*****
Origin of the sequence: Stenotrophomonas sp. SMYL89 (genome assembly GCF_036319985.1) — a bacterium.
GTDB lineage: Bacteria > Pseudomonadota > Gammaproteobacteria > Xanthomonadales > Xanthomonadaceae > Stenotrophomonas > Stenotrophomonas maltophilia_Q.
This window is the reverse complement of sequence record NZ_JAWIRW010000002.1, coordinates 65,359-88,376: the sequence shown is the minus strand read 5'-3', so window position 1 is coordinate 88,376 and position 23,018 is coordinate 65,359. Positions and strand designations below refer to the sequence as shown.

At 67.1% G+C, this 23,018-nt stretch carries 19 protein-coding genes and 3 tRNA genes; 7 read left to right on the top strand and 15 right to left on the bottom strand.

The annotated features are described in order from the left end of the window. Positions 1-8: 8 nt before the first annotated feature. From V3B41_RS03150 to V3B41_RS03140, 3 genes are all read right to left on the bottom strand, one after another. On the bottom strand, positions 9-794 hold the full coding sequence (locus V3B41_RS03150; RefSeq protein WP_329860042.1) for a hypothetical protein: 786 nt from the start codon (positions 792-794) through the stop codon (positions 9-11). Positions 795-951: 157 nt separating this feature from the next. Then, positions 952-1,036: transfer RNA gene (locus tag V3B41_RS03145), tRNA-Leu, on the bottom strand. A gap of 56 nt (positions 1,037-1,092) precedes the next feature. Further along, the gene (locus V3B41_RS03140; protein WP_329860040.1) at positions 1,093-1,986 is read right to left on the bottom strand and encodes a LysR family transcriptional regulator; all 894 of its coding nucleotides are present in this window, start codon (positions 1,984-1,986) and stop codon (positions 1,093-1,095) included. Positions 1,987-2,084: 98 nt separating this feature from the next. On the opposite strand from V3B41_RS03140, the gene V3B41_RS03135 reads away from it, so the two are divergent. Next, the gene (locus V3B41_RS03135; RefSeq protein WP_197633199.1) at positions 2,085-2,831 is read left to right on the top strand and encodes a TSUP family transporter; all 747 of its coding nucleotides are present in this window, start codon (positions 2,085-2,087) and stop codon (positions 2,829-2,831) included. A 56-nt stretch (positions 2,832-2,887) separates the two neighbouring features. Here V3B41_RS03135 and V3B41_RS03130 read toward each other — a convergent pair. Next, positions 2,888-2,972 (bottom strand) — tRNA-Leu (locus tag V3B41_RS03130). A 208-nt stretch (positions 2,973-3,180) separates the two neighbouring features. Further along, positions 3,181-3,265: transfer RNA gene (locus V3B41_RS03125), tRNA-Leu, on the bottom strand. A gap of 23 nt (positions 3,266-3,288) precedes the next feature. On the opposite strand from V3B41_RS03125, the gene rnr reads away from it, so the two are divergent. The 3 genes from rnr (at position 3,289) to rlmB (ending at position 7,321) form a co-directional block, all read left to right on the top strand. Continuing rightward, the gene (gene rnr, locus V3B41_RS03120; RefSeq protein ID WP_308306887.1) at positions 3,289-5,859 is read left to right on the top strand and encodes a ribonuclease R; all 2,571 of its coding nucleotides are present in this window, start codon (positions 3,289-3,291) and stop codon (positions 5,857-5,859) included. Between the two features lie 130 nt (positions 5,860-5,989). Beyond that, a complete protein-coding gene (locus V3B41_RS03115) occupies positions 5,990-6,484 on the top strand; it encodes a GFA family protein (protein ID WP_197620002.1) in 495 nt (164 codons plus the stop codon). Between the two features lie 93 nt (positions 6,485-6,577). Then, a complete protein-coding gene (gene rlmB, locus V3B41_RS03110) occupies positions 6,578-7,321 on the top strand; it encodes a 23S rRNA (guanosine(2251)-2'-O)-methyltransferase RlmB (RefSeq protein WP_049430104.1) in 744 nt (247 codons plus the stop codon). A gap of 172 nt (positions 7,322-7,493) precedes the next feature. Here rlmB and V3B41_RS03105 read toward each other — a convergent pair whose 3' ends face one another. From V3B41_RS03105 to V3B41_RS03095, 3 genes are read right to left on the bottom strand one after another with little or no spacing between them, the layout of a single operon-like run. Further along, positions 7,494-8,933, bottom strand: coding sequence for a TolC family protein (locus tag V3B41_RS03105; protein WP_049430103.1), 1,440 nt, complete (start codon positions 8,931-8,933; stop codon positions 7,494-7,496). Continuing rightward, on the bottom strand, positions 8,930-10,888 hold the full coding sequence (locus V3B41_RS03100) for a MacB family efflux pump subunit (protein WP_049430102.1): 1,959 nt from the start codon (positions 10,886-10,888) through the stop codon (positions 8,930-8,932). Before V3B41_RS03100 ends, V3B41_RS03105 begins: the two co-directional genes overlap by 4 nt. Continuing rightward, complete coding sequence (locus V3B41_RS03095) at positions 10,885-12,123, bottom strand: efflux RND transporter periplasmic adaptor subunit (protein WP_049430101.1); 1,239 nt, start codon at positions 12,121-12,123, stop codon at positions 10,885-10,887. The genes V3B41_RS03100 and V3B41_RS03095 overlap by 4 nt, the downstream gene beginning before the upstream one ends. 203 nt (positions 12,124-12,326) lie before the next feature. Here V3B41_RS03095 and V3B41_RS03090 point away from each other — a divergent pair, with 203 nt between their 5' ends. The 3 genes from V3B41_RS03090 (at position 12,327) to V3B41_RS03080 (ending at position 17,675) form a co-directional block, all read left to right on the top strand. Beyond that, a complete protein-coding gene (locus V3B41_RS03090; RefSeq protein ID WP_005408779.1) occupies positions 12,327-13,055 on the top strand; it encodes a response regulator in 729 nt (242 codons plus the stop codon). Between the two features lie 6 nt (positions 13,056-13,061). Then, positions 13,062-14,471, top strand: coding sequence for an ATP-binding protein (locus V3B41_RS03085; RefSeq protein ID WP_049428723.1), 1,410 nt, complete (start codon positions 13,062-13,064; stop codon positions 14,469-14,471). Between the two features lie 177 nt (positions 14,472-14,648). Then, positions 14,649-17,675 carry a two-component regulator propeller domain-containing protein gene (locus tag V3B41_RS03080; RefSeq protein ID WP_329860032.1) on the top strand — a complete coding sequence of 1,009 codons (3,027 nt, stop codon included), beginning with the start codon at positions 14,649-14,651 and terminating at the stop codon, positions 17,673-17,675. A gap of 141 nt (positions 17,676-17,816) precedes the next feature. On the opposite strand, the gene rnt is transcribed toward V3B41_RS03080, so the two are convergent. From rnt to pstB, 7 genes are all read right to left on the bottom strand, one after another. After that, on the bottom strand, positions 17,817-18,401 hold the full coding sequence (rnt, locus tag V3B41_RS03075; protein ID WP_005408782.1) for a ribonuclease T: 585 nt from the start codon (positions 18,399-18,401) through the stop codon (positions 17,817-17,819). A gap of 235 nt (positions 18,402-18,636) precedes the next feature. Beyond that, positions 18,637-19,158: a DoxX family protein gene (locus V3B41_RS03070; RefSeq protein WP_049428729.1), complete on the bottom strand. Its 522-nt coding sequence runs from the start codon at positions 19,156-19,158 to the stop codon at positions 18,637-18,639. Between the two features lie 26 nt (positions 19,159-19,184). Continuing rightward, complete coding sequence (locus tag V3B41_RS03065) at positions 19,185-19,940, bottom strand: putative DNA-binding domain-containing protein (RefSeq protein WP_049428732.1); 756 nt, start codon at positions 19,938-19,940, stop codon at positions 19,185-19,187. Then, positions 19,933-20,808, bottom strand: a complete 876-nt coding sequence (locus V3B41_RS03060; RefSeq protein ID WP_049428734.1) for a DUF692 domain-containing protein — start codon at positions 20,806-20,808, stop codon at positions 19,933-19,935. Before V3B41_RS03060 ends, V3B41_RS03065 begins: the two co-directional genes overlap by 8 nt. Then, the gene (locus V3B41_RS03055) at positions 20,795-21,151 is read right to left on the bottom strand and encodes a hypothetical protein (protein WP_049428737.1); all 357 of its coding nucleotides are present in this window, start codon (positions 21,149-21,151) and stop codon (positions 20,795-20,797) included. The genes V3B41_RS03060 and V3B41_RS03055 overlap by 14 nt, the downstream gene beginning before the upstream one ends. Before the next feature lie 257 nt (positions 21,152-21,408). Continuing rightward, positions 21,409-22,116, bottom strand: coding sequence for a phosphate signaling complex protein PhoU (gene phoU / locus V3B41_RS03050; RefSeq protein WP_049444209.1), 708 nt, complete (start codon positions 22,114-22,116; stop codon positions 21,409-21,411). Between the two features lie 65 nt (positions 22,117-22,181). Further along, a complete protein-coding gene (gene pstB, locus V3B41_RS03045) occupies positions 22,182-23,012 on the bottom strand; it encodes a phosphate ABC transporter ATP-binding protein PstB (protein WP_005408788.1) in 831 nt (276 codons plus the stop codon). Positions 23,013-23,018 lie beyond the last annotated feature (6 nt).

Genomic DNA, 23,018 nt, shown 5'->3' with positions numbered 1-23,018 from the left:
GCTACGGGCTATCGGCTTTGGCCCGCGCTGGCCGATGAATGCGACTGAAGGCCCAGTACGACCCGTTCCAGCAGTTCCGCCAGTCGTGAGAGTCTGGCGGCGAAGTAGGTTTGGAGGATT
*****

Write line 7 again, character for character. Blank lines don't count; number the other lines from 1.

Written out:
GCTACGGGCTATCGGCTTTGGCCCGCGCTGGCCGATGAATGCGACTGAAGGCCCAGTACGACCCGTTCCAGCAGTTCCGCCAGTCGTGAGAGTCTGGCGGCGAAGTAGGTTTGGAGGATT